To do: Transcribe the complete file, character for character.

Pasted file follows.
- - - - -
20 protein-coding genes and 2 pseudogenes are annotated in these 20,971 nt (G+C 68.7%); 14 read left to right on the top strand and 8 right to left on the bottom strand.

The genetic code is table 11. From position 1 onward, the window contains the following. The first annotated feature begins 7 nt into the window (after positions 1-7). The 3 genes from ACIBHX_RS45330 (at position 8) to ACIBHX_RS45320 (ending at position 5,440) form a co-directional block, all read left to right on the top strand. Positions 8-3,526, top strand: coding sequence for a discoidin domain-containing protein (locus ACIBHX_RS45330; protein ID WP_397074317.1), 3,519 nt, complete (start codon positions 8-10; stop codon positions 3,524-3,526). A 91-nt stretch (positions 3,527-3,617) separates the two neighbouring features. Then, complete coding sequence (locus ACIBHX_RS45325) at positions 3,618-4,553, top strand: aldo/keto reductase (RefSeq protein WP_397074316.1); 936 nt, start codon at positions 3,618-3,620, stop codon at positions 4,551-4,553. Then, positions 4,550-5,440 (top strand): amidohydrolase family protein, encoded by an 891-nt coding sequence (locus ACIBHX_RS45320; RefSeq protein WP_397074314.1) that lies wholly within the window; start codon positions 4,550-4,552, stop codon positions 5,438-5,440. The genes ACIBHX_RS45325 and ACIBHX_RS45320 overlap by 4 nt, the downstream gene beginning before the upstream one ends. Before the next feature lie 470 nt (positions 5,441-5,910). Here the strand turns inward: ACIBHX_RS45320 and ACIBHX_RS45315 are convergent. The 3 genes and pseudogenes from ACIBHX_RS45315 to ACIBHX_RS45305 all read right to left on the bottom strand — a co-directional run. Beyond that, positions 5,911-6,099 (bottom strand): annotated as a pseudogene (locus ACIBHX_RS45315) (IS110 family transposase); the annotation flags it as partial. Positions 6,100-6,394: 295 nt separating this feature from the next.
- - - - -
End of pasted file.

20 protein-coding genes and 2 pseudogenes are annotated in these 20,971 nt (G+C 68.7%); 14 read left to right on the top strand and 8 right to left on the bottom strand.

The genetic code is table 11. From position 1 onward, the window contains the following. The first annotated feature begins 7 nt into the window (after positions 1-7). The 3 genes from ACIBHX_RS45330 (at position 8) to ACIBHX_RS45320 (ending at position 5,440) form a co-directional block, all read left to right on the top strand. Positions 8-3,526, top strand: coding sequence for a discoidin domain-containing protein (locus ACIBHX_RS45330; protein ID WP_397074317.1), 3,519 nt, complete (start codon positions 8-10; stop codon positions 3,524-3,526). A 91-nt stretch (positions 3,527-3,617) separates the two neighbouring features. Then, complete coding sequence (locus ACIBHX_RS45325) at positions 3,618-4,553, top strand: aldo/keto reductase (RefSeq protein WP_397074316.1); 936 nt, start codon at positions 3,618-3,620, stop codon at positions 4,551-4,553. Then, positions 4,550-5,440 (top strand): amidohydrolase family protein, encoded by an 891-nt coding sequence (locus ACIBHX_RS45320; RefSeq protein WP_397074314.1) that lies wholly within the window; start codon positions 4,550-4,552, stop codon positions 5,438-5,440. The genes ACIBHX_RS45325 and ACIBHX_RS45320 overlap by 4 nt, the downstream gene beginning before the upstream one ends. Before the next feature lie 470 nt (positions 5,441-5,910). Here the strand turns inward: ACIBHX_RS45320 and ACIBHX_RS45315 are convergent. The 3 genes and pseudogenes from ACIBHX_RS45315 to ACIBHX_RS45305 all read right to left on the bottom strand — a co-directional run. Beyond that, positions 5,911-6,099 (bottom strand): annotated as a pseudogene (locus ACIBHX_RS45315) (IS110 family transposase); the annotation flags it as partial. Positions 6,100-6,394: 295 nt separating this feature from the next.